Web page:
30Factors effect the measurement Gender.Age.Activity Level.Body weight.Muscle characteristics.
31Contraindication Limited range of motion (severe) Soft tissue healing constraints :Non united fractures to limb ,Recent surgery, Skin problems under load cellEpilepsyCardiac insufficiency (unless monitored)Severe peripheral vascular diseaseAnticoagulantsMalignancy (in area to be tested)Recent (< 3 months prev) X-ray/chemo therapyLong term steroid use (> 3 months)Acute (< 7 days) muscle/ligament tear (>grade I)PregnancyAny neurological condition (e.g. stroke, Parkinson's disease) unless closely monitoredSevere osteoporosisSever painUnstable jointExtremely limited rang of motionSever joint effusionLimited range of motion (severe)
32Disadvantages Cost,expensive devices/machines Isokinetic dynamometers are more favorable for the hip, knee, and ankle jointsDevices are largeMisunderstanding in the usagelacking education of userMachine Linked InconsistenciesThere are 3 main problems with isokinetic test results for different models or systems. Differences between individual machines of the same model type (software especially) Differences between tests on the same machine during normal operation Different models or systems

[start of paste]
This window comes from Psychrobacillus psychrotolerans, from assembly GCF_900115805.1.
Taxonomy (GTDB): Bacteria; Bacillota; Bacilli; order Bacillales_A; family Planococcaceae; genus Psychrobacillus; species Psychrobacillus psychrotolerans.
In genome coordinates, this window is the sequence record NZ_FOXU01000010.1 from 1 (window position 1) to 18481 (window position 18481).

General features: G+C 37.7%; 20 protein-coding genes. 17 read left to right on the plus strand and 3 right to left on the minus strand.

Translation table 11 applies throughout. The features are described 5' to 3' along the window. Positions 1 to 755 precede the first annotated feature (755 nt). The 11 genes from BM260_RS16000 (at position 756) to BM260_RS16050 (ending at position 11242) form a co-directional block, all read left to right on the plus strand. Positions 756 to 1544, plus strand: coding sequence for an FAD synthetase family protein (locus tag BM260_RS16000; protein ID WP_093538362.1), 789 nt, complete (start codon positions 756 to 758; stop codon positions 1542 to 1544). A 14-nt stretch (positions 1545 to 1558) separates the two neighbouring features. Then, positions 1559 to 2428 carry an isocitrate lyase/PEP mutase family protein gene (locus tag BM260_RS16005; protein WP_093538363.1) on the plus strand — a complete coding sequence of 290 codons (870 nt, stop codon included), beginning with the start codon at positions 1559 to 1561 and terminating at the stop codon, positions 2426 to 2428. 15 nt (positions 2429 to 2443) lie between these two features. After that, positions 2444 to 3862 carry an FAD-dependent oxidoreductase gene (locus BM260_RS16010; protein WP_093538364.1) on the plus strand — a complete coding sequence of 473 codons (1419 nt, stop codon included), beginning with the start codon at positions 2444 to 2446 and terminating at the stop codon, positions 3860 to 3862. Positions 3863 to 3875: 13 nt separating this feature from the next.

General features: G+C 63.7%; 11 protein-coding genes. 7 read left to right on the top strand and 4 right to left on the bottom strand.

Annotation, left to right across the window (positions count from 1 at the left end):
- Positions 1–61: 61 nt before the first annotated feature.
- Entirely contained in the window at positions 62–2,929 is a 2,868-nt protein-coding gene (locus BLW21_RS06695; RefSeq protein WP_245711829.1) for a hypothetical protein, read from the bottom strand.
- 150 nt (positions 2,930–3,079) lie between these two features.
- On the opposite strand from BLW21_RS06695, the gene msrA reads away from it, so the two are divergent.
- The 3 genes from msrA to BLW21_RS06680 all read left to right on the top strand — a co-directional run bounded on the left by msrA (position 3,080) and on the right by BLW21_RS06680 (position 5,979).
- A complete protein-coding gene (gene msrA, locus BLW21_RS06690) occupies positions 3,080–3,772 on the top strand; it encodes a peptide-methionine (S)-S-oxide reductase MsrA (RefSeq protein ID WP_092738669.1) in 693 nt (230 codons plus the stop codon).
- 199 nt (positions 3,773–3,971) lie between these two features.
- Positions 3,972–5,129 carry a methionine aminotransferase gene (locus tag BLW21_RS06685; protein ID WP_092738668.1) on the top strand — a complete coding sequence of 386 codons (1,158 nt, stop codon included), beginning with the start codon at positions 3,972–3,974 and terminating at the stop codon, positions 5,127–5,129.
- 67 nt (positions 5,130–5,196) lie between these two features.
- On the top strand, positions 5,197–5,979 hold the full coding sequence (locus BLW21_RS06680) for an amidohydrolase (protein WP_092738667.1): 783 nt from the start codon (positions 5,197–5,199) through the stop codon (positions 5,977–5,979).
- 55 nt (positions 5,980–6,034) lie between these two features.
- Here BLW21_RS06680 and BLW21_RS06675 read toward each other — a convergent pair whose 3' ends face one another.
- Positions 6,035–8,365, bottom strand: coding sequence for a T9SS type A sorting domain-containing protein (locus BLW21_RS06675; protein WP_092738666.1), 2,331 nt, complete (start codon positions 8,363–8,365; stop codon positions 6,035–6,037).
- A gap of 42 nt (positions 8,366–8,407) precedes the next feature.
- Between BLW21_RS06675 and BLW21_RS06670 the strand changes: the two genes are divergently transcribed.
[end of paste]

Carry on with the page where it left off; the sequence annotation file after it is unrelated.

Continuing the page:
34proceduresAny isokinetic test (including the initial test) or exercise should include the following :Warm—UpBefore starting the test or exercise, the patient should engage in a short cardiovascular warm—up to raise muscle temperature (e.g. using a UBE or Fitron.)Prior to the actual session, the patient should actively stretch the muscles which will be involved in the test.Prior to each speed set, the patient should perform submaximal and maximal effort warm—ups on the unit.Record—KeepingThroughout the program, the clinician should consistently record:Pertinent patient information on pain, progress, range of motion, endurance and other factors.Stabilization and set—up information.Body weight and, if possible, percent fat changes.Other pertinent data to insure accurate records and consistent test administration.
35proceduresPrecautions Subjects should be monitored closely for signs of distress during any testing or exercise session. The clinician should pay close attention to the patient’s:Vital Signs — Monitor blood pressure and heart rate, before and after the session.Color — in response to exertion.Quality of movement.Degree of motivation and effort.Pain rating.